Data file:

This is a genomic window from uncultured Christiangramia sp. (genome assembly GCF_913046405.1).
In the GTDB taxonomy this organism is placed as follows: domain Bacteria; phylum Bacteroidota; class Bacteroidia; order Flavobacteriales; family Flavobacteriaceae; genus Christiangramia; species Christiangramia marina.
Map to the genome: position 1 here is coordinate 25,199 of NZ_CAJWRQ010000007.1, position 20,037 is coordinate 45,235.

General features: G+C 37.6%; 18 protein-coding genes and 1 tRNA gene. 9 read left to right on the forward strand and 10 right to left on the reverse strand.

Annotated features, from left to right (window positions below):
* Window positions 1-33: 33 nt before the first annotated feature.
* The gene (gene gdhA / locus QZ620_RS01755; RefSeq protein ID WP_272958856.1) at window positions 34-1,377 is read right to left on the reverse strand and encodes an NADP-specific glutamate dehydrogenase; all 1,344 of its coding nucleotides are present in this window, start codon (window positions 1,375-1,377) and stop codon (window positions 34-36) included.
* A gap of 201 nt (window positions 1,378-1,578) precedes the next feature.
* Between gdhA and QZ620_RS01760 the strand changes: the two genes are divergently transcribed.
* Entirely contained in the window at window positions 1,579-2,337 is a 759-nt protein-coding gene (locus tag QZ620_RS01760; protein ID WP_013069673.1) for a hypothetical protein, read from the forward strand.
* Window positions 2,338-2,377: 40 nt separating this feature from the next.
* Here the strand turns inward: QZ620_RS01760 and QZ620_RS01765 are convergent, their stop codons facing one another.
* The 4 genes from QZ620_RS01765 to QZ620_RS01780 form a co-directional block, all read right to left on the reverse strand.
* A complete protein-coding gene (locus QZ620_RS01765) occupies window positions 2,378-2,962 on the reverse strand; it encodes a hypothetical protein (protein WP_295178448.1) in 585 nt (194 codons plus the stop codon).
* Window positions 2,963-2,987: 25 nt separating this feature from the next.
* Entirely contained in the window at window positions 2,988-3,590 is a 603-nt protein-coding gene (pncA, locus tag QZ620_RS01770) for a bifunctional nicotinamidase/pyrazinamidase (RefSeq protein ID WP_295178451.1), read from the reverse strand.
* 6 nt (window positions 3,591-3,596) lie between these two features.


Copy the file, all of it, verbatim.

This is a genomic window from uncultured Christiangramia sp. (genome assembly GCF_913046405.1).
In the GTDB taxonomy this organism is placed as follows: domain Bacteria; phylum Bacteroidota; class Bacteroidia; order Flavobacteriales; family Flavobacteriaceae; genus Christiangramia; species Christiangramia marina.
Map to the genome: position 1 here is coordinate 25,199 of NZ_CAJWRQ010000007.1, position 20,037 is coordinate 45,235.

General features: G+C 37.6%; 18 protein-coding genes and 1 tRNA gene. 9 read left to right on the forward strand and 10 right to left on the reverse strand.

Annotated features, from left to right (window positions below):
* Window positions 1-33: 33 nt before the first annotated feature.
* The gene (gene gdhA / locus QZ620_RS01755; RefSeq protein ID WP_272958856.1) at window positions 34-1,377 is read right to left on the reverse strand and encodes an NADP-specific glutamate dehydrogenase; all 1,344 of its coding nucleotides are present in this window, start codon (window positions 1,375-1,377) and stop codon (window positions 34-36) included.
* A gap of 201 nt (window positions 1,378-1,578) precedes the next feature.
* Between gdhA and QZ620_RS01760 the strand changes: the two genes are divergently transcribed.
* Entirely contained in the window at window positions 1,579-2,337 is a 759-nt protein-coding gene (locus tag QZ620_RS01760; protein ID WP_013069673.1) for a hypothetical protein, read from the forward strand.
* Window positions 2,338-2,377: 40 nt separating this feature from the next.
* Here the strand turns inward: QZ620_RS01760 and QZ620_RS01765 are convergent, their stop codons facing one another.
* The 4 genes from QZ620_RS01765 to QZ620_RS01780 form a co-directional block, all read right to left on the reverse strand.
* A complete protein-coding gene (locus QZ620_RS01765) occupies window positions 2,378-2,962 on the reverse strand; it encodes a hypothetical protein (protein WP_295178448.1) in 585 nt (194 codons plus the stop codon).
* Window positions 2,963-2,987: 25 nt separating this feature from the next.
* Entirely contained in the window at window positions 2,988-3,590 is a 603-nt protein-coding gene (pncA, locus tag QZ620_RS01770) for a bifunctional nicotinamidase/pyrazinamidase (RefSeq protein ID WP_295178451.1), read from the reverse strand.
* 6 nt (window positions 3,591-3,596) lie between these two features.